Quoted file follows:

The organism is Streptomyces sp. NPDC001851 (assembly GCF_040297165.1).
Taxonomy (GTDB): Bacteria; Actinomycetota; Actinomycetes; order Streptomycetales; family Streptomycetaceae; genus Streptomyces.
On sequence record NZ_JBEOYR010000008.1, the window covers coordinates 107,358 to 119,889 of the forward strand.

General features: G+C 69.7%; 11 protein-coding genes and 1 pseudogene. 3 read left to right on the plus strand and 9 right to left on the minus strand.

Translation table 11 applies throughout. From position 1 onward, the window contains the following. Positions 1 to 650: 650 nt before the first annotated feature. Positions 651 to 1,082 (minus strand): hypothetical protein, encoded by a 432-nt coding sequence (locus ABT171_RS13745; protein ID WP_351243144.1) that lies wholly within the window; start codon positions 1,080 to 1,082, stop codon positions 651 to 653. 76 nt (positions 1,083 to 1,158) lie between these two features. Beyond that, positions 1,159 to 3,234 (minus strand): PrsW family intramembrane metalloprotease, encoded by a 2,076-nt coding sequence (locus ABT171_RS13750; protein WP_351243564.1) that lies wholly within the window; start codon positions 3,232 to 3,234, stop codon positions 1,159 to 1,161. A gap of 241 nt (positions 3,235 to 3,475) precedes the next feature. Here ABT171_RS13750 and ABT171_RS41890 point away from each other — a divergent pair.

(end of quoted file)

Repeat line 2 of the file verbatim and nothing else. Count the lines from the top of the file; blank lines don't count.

Taxonomy (GTDB): Bacteria; Actinomycetota; Actinomycetes; order Streptomycetales; family Streptomycetaceae; genus Streptomyces.